Delve behind the former ‘Iron Curtain’ to explore these stunning cities of the east.
Flourishes from the Austro-Hungarian Empire and a mélange of medieval charm are juxtaposed against more sombre reminders of WWII.
- East meets West with a fascinating diversity of culture and cuisine
- Stunning ancient cities and historic ruins right on the coast
- Clear, warm, less-travelled waters give you room to manoeuvre
“magic isn’t imaginary...
it’s just very well planned”
This is a huge region, marking the edge of the EU (Greece and Croatia are in the EU, Montenegro and Turkey are not).
If you want to charter in a specific location there are some complex regulations which sometimes mean it is easier to charter to somewhere like Croatia by beginning and ending your journey in Montenegro, or even Venice.
If you’ve chosen your yacht before your destination, ask where it operates and if it needs a licence (give yourself adequate time as these can take months to obtain).
The Eastern Mediterranean can seem a world away from the bustle of the French Riviera, with empty azure coves and quiet fishing villages, but this is no longer the poor country cousin. It is true that many areas resemble the Riviera of 50 years ago, but there are now excellent superyacht facilities as well as some fantastic food. Vibrant, often ancient cities offer designer shopping alongside centuries-old bazaars…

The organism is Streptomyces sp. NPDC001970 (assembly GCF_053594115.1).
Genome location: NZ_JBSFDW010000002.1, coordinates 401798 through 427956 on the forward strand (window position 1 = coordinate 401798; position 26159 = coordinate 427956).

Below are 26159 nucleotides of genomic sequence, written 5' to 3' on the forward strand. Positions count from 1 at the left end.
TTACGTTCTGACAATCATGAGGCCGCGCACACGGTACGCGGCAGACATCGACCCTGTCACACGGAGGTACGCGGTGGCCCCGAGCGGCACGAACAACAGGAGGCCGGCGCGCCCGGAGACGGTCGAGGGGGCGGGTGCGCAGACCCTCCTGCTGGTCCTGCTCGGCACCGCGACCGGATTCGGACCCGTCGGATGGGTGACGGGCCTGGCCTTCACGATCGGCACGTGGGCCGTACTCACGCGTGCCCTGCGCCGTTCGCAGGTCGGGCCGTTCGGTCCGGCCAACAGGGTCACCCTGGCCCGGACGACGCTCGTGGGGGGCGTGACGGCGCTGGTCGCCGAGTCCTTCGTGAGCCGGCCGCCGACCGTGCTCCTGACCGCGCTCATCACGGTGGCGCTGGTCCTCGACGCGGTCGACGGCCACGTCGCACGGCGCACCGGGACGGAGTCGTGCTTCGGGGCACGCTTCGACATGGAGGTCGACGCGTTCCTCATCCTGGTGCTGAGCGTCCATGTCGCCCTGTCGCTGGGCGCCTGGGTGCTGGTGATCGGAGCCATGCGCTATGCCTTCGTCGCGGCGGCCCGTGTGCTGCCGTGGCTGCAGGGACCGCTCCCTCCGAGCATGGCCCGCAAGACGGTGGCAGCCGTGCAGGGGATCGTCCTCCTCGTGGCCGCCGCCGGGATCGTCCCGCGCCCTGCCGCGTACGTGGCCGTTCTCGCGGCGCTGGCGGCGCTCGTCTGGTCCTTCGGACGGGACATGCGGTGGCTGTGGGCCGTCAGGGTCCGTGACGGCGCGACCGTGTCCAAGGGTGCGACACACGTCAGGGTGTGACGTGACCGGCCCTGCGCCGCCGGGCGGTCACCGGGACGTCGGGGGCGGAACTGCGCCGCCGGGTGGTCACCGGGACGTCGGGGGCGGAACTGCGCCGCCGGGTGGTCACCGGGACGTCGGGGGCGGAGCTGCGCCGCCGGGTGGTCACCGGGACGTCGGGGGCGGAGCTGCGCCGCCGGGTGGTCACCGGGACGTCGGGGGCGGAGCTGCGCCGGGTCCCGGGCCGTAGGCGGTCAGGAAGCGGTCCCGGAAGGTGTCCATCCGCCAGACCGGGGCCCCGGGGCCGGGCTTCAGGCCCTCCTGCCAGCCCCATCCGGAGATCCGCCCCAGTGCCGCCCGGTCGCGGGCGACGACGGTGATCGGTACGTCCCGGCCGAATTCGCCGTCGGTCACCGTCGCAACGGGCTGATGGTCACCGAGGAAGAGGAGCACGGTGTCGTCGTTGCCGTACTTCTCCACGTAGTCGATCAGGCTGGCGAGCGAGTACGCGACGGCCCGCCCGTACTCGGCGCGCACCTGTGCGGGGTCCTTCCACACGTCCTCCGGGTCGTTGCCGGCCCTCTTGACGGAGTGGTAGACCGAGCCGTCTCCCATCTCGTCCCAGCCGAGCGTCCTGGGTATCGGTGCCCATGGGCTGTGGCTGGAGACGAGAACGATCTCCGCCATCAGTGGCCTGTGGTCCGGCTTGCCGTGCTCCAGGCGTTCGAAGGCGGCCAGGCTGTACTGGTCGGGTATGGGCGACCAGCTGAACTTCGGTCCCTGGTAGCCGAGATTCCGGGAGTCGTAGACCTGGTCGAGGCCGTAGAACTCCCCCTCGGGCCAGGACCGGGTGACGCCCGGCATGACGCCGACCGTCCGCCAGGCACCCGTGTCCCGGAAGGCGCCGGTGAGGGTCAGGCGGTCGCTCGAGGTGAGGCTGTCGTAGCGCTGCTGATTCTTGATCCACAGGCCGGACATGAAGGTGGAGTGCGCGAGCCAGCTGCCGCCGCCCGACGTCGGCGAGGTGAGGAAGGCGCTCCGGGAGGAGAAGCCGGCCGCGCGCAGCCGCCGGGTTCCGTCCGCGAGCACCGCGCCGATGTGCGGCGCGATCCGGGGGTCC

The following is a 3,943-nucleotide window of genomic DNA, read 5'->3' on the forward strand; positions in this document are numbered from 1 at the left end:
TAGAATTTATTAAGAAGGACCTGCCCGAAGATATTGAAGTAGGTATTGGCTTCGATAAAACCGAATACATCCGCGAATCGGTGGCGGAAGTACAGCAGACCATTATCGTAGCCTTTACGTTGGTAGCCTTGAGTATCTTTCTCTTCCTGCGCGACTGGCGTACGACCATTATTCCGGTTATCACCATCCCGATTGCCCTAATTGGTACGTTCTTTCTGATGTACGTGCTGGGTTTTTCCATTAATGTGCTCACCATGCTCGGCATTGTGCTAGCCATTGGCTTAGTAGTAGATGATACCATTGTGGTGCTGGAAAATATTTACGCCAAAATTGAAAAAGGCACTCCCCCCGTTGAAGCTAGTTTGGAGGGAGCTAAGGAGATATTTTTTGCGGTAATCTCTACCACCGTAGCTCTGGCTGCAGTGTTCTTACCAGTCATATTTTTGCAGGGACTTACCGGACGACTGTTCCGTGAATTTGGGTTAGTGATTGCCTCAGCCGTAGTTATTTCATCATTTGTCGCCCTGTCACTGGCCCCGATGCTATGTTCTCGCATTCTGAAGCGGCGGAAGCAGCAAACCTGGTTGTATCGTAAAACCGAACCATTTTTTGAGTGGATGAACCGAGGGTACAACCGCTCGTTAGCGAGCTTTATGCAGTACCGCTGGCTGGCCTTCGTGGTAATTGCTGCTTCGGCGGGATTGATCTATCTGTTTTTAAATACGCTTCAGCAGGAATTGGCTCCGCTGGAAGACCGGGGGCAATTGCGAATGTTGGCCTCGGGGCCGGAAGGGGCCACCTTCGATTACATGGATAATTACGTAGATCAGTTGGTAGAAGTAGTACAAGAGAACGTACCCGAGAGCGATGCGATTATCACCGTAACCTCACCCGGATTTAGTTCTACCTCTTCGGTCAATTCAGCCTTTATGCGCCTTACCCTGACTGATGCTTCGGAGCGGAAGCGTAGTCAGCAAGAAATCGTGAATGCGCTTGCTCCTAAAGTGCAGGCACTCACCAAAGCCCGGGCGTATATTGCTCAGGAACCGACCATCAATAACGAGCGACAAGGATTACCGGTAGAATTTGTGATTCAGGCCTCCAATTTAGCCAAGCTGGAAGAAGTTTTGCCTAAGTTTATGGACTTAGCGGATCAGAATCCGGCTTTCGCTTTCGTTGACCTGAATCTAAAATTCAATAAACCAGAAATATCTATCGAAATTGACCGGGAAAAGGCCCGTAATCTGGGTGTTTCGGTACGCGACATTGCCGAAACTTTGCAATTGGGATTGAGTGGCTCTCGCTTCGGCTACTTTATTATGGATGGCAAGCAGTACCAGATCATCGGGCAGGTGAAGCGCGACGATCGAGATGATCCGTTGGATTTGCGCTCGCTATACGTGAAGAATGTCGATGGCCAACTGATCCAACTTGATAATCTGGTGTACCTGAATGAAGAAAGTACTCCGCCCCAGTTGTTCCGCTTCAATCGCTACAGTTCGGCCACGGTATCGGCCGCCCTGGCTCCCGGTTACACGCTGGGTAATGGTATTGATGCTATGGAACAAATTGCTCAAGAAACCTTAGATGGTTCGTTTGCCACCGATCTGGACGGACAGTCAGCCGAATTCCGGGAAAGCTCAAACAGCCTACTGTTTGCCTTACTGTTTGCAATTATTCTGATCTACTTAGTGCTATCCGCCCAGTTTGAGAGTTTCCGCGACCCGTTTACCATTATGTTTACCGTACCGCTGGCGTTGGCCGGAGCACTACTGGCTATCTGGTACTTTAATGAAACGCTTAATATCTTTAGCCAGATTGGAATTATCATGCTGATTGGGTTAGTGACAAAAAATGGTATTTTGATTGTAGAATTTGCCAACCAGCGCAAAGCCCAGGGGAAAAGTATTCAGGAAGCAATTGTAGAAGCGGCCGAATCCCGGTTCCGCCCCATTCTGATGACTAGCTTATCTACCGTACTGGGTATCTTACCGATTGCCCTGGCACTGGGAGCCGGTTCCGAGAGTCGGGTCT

The sea is usually warm, clear and deep, with endless opportunities to make the most of watertoys without worrying about running in to anyone else. And for those who enjoy more cerebral pursuits, it’s easy to explore the wonders of ancient Rome, Greece and Turkey right on the coast – and even just below the waves if you’re a snorkeler or diver. The Eastern Med is an ideal destination for lovers of history and the sea – for those who would prefer to get away from it all (though you can easily pop ashore for some nightlife whenever you want).
Best time to visit:
Hotter than the Western Med, these waters enjoy a long summer season (April-November)
It can get very warm in peak season (July-August) with daytime maxima regularly in the mid-high 30˚Cs.
There is vast variation in temperatures on land and sea – but many places stay warm into the autumn, with sea temperatures on Turkey’s Southern coast still being a very inviting 24˚C in October.